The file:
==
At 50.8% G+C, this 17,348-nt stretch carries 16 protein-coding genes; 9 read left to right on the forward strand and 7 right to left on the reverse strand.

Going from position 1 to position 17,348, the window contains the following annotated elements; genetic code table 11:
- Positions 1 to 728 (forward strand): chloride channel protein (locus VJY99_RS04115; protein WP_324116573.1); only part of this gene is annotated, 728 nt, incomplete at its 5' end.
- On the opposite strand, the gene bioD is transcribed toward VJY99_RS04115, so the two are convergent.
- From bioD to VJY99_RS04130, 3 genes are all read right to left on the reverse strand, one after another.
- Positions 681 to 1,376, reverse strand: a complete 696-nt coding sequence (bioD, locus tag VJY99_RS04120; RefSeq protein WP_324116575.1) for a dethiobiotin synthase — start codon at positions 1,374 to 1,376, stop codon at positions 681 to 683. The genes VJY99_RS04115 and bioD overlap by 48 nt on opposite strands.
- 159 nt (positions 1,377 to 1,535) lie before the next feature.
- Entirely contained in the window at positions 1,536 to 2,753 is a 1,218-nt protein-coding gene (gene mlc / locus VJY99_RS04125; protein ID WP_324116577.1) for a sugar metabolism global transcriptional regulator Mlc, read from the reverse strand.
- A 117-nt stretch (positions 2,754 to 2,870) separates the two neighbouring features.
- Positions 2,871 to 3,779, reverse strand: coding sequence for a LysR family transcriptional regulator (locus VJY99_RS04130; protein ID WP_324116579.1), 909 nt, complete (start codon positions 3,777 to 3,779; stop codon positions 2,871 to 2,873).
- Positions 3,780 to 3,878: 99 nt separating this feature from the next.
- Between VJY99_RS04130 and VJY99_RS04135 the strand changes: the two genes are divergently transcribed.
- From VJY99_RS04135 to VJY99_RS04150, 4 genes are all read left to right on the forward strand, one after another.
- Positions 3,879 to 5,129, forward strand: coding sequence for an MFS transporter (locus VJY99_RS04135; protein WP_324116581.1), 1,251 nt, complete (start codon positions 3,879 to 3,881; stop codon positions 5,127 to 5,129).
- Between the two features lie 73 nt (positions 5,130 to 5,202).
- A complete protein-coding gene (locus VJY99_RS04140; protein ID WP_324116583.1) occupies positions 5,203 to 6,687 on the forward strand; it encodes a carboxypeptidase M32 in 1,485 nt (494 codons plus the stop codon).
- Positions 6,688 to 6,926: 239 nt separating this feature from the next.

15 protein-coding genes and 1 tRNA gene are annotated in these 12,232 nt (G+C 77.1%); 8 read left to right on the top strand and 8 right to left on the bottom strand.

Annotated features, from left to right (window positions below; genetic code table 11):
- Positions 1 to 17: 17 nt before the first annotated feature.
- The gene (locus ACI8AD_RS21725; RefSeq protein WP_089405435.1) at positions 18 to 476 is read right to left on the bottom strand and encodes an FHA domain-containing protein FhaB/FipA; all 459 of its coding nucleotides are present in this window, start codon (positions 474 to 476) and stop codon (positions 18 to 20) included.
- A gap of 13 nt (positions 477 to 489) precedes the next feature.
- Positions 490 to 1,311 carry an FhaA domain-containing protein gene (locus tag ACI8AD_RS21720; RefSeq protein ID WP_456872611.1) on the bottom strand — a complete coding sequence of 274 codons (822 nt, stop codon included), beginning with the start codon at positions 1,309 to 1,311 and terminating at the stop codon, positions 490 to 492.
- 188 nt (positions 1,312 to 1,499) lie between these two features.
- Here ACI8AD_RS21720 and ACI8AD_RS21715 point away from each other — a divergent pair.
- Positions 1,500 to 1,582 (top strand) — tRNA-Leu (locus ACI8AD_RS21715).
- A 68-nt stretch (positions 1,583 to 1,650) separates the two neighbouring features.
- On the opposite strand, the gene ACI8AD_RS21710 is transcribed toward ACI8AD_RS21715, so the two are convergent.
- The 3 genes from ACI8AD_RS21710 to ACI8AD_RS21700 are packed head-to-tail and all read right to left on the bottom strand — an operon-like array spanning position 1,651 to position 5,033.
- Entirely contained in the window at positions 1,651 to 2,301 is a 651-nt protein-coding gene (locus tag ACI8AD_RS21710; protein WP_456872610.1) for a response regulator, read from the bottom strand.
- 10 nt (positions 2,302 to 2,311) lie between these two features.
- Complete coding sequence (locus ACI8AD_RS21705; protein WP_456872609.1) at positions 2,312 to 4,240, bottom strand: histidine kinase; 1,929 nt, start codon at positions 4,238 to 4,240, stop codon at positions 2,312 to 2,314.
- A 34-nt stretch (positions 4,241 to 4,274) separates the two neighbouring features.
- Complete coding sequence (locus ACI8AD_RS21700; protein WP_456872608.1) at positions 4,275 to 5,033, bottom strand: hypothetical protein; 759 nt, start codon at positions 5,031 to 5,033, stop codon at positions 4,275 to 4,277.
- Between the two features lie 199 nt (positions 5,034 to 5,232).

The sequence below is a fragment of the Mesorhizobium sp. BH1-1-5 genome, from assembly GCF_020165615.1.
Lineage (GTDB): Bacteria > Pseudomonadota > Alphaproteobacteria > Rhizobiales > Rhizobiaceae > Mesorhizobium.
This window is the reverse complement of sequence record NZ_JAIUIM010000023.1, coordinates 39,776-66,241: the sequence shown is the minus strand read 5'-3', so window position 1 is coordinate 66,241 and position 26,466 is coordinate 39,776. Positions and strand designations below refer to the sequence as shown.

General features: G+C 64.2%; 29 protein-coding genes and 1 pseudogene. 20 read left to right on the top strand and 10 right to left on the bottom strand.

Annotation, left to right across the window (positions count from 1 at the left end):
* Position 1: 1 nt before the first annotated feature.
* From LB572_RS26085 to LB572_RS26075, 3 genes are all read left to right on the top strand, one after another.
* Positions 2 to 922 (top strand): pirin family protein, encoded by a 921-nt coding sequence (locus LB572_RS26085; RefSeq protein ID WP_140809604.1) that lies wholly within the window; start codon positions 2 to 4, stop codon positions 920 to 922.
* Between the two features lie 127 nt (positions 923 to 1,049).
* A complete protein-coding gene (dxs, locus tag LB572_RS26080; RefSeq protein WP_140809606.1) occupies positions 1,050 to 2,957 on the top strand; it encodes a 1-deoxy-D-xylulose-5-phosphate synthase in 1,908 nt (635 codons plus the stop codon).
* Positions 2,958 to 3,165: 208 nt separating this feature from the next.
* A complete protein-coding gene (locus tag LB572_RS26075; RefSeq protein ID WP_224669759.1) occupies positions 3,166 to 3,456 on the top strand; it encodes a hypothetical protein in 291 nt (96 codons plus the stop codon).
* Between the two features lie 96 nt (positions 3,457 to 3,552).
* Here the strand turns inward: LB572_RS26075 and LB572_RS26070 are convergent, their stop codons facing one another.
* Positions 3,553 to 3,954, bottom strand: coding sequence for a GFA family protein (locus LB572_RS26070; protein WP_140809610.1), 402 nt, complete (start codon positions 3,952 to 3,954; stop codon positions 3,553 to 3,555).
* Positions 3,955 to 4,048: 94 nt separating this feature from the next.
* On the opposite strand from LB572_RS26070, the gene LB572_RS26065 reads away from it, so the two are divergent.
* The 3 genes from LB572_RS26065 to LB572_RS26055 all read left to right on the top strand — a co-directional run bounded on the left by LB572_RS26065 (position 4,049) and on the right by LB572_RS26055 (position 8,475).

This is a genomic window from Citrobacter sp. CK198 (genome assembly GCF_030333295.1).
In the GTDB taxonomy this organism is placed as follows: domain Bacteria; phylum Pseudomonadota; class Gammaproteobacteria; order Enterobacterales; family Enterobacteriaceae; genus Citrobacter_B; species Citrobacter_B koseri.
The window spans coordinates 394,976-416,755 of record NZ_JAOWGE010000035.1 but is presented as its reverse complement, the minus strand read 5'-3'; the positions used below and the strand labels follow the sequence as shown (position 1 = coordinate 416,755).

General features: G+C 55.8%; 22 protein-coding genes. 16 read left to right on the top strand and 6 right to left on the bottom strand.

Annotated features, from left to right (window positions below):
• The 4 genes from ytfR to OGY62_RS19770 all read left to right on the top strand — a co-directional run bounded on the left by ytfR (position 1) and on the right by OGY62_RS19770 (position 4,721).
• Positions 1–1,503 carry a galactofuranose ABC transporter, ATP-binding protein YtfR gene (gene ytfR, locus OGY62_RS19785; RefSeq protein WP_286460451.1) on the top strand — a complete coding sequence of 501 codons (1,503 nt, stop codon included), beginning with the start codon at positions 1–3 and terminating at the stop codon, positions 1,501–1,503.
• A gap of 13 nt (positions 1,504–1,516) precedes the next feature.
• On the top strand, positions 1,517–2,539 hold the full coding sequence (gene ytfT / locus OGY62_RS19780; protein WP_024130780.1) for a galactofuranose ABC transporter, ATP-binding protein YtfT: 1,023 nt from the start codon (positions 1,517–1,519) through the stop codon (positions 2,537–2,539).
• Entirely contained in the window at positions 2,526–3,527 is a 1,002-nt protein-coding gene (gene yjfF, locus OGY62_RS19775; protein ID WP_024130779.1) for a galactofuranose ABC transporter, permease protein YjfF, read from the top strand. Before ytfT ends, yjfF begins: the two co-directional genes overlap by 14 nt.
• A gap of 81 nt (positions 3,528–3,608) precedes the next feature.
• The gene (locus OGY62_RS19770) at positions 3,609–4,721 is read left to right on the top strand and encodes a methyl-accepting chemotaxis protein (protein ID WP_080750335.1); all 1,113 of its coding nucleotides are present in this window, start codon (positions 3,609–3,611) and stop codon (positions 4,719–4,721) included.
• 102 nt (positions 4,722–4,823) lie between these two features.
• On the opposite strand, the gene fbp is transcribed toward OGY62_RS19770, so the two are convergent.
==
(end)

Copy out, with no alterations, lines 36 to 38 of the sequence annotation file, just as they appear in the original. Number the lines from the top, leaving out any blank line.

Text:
The sequence below is a fragment of the Mesorhizobium sp. BH1-1-5 genome, from assembly GCF_020165615.1.
Lineage (GTDB): Bacteria > Pseudomonadota > Alphaproteobacteria > Rhizobiales > Rhizobiaceae > Mesorhizobium.
This window is the reverse complement of sequence record NZ_JAIUIM010000023.1, coordinates 39,776-66,241: the sequence shown is the minus strand read 5'-3', so window position 1 is coordinate 66,241 and position 26,466 is coordinate 39,776. Positions and strand designations below refer to the sequence as shown.